Bittman's recent entry, "Get Out Your Chemistry Sets: It's Time to Make Meat!" (April 22, 2008), points out that invented food hasn't had much, historically, to recommend it. And the notion that technology is going to produce environmentally sound substitutes for animal farms is belied -- by fish farming, for just one example.

Bittman's bottom line? "[T]here is already an alternative to meat out there, one that can not only improve individual health but decrease harm to animals and the environment: it's called vegetables."

Right on, Mark Bittman.

- Lee Hall, for Friends of Animals.

Comments

Thank Heavens for FOA speaking out against this horror. In-vitro meat will open pandora's box for animal experimenters, cloning, and more warehousing of animals whose DNA, tissues will be tested and retested, and inhouse breeding all for the purpose of who can come closest to the real taste of meat- OH MY GOD WHAT A HORROR!!! Newkirk has completely lost her mind!

Amen. PETA is nuts for thinking this will solve anything. PETA over the last decade or two has given a bad name to vegans, vegetarians, and animal lovers everywhere with their all or nothing approach. They never understand how to work with people or talk to them for that matter. They shout. I'm glad FOA works responsibly and with a level head much like Farm Sanctuary and the HSUS. Thank you for being real.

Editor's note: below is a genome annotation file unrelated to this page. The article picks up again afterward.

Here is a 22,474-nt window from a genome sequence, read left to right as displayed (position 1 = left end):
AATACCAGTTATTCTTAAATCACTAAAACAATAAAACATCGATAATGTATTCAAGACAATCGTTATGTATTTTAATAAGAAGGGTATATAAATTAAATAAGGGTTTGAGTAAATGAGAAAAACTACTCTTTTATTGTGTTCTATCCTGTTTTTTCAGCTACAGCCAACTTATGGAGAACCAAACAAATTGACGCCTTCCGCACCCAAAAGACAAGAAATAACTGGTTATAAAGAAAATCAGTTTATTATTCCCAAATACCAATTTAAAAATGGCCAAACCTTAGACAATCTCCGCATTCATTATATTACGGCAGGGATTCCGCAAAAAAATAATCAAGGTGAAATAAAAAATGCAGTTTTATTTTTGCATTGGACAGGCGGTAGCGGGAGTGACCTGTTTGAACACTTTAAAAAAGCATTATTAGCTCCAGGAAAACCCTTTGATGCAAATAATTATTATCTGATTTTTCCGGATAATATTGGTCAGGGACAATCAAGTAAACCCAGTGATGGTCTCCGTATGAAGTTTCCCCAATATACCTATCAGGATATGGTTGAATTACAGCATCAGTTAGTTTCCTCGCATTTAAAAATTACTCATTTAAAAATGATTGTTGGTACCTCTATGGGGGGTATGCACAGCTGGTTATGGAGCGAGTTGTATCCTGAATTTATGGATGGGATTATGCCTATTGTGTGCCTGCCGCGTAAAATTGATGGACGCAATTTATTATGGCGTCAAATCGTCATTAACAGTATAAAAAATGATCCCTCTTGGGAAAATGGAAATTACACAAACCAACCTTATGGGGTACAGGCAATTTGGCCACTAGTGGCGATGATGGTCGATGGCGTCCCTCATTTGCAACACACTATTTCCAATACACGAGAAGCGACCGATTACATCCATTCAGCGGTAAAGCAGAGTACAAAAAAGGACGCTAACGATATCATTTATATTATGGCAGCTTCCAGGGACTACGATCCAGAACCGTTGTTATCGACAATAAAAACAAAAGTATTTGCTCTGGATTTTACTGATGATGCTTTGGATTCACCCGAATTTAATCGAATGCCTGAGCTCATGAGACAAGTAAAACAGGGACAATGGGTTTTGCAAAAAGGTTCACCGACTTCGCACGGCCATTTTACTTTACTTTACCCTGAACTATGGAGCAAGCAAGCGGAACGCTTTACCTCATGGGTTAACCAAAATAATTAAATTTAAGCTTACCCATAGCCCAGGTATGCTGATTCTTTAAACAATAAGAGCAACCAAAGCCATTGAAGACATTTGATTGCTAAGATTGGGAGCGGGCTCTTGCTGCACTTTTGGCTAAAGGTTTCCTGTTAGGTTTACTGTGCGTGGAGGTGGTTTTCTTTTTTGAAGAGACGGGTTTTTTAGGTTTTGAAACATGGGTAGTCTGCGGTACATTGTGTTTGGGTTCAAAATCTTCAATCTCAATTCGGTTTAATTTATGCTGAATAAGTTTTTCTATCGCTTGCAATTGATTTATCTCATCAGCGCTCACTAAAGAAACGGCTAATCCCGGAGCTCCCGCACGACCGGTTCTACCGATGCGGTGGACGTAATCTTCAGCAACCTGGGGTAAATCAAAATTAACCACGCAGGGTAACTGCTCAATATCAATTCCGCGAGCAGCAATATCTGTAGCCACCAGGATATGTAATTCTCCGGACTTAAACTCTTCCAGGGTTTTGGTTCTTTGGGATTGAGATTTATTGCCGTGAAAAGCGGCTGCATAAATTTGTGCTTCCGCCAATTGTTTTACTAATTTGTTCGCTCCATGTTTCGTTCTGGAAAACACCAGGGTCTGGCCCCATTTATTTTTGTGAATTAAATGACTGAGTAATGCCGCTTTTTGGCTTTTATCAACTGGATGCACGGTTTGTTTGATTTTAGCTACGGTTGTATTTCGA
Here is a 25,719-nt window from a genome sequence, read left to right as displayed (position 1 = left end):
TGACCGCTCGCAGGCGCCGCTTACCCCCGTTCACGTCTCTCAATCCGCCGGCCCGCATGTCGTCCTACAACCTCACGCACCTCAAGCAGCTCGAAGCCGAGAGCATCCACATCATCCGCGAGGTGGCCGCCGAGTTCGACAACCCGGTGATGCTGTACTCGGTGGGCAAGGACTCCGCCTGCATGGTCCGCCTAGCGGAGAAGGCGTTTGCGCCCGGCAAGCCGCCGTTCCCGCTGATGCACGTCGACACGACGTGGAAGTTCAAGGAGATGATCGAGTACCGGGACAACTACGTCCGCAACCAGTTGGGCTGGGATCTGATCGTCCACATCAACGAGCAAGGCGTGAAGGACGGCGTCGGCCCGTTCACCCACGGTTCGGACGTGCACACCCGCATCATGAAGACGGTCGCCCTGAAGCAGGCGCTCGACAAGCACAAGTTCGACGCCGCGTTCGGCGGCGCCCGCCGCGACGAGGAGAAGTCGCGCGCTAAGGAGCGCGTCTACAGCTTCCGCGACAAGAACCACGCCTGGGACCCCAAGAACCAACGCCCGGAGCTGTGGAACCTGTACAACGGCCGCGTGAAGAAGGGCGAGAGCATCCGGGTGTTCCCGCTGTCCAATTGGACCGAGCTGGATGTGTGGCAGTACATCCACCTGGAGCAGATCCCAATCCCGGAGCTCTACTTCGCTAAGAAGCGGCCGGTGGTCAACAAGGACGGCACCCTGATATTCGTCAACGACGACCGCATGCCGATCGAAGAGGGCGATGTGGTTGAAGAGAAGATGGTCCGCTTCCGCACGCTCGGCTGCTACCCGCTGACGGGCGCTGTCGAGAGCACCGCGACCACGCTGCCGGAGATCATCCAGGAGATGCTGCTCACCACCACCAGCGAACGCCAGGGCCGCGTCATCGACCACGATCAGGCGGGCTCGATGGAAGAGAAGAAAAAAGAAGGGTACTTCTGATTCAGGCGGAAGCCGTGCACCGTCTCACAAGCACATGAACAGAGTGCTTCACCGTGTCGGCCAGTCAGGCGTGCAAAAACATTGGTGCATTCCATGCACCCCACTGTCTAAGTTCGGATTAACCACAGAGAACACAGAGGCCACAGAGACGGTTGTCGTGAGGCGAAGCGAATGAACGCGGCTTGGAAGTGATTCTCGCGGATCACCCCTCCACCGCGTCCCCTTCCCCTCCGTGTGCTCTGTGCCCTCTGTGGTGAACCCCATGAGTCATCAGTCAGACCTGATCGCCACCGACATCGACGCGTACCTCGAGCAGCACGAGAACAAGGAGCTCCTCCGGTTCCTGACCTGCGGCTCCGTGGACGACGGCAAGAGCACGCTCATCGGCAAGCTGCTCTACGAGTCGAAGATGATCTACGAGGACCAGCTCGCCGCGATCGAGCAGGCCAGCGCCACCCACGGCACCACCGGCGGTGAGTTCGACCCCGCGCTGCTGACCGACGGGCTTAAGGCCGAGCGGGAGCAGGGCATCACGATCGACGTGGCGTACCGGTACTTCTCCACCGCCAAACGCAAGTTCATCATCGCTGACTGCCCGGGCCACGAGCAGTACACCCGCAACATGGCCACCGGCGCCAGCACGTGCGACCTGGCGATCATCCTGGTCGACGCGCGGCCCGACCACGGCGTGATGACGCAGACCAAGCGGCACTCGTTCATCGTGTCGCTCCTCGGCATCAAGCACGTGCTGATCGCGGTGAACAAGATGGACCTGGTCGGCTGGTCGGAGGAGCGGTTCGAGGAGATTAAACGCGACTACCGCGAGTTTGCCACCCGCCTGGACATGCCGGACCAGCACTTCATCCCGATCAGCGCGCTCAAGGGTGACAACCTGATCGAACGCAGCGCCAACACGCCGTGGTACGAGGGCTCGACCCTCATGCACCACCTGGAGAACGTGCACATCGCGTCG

Actually, it's naive to think that an end to animal exploitation will ever occur *without* veganism. Mixed messages keep people from making that final decision to uphold respect for all living creatures. I've seen this on the large scale, with so-called animal advocacy groups promoting things such as the eating of test-tube flesh, and on the small scale, such as when insecure vegans downplay their ethical stances when challenged by others. The message delivered by our actions is an important consideration, not only the direct impact of those actions. However, in this case, that point is moot as it has already been explained how animals *will* suffer by this artificial meat (including the human animals that will ingest it, continuing a legacy of avoidable health problems). I'm a Star Trek fan, too, but we don't need to wait for the future to get healthy food that looks, feels, and tastes like meat (if that's what you need). Many a vegan restaurant or grocery product can provide this. To insist otherwise is a stubborn denial of facts.